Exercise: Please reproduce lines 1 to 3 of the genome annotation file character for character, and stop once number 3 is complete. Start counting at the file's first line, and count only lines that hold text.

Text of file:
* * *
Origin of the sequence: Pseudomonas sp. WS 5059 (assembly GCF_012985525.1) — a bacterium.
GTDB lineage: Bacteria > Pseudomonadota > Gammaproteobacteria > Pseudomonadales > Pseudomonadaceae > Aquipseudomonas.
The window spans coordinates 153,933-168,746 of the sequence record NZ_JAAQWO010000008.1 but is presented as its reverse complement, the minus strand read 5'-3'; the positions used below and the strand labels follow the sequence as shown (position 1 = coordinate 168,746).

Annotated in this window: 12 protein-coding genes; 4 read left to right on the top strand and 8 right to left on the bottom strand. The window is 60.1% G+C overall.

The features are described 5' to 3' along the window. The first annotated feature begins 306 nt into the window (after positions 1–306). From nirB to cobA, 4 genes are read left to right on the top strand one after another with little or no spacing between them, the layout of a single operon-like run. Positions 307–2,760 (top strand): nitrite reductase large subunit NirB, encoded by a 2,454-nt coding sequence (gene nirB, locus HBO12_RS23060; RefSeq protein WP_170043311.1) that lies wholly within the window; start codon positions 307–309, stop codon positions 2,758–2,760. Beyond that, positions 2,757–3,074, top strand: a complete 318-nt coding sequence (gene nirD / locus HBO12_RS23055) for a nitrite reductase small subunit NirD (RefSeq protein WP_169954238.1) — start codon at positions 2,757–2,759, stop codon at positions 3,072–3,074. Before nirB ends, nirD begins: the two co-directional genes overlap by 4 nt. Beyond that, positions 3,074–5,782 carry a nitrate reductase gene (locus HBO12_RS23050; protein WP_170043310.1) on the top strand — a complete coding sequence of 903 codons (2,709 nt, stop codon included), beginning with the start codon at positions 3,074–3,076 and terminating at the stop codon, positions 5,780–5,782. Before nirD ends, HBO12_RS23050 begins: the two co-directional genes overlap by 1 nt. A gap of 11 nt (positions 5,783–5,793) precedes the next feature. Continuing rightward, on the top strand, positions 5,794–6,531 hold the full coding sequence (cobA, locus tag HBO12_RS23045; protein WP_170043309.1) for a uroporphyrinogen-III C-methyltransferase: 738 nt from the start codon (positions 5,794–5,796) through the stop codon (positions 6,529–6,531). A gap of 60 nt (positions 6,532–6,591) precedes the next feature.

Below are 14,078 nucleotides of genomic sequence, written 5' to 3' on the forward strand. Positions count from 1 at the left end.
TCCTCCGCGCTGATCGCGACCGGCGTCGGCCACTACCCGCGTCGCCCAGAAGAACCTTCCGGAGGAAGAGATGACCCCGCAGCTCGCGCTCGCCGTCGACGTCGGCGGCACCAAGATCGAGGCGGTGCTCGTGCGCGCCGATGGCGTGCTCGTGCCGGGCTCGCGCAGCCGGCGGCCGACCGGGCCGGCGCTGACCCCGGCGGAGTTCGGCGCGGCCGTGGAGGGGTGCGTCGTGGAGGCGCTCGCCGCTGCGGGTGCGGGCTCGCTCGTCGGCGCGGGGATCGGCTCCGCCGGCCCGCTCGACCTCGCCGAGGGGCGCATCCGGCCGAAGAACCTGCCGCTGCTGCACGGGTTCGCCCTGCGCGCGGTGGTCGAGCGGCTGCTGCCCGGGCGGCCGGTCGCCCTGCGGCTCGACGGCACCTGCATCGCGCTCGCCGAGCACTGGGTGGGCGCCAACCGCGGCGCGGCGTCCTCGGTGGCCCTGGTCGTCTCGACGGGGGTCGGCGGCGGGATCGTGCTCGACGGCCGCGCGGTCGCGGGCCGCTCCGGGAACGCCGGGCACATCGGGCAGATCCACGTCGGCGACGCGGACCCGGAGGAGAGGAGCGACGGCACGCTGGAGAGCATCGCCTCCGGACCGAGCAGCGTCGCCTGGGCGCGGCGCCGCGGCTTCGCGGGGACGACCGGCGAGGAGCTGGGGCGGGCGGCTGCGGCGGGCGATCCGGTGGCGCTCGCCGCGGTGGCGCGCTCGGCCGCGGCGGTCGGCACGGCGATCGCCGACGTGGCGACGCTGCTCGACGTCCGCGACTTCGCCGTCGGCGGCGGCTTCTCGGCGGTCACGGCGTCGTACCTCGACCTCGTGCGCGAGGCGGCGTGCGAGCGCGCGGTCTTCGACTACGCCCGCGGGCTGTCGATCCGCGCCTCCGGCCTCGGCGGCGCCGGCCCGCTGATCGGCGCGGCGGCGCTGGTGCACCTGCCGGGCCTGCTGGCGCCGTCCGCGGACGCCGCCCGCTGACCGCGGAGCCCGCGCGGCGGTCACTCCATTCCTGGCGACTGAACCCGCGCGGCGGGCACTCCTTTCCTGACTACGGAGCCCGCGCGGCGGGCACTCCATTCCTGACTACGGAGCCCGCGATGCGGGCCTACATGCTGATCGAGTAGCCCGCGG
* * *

Origin of the sequence: Pseudomonas sp. WS 5059 (assembly GCF_012985525.1) — a bacterium.
GTDB lineage: Bacteria > Pseudomonadota > Gammaproteobacteria > Pseudomonadales > Pseudomonadaceae > Aquipseudomonas.
The window spans coordinates 153,933-168,746 of the sequence record NZ_JAAQWO010000008.1 but is presented as its reverse complement, the minus strand read 5'-3'; the positions used below and the strand labels follow the sequence as shown (position 1 = coordinate 168,746).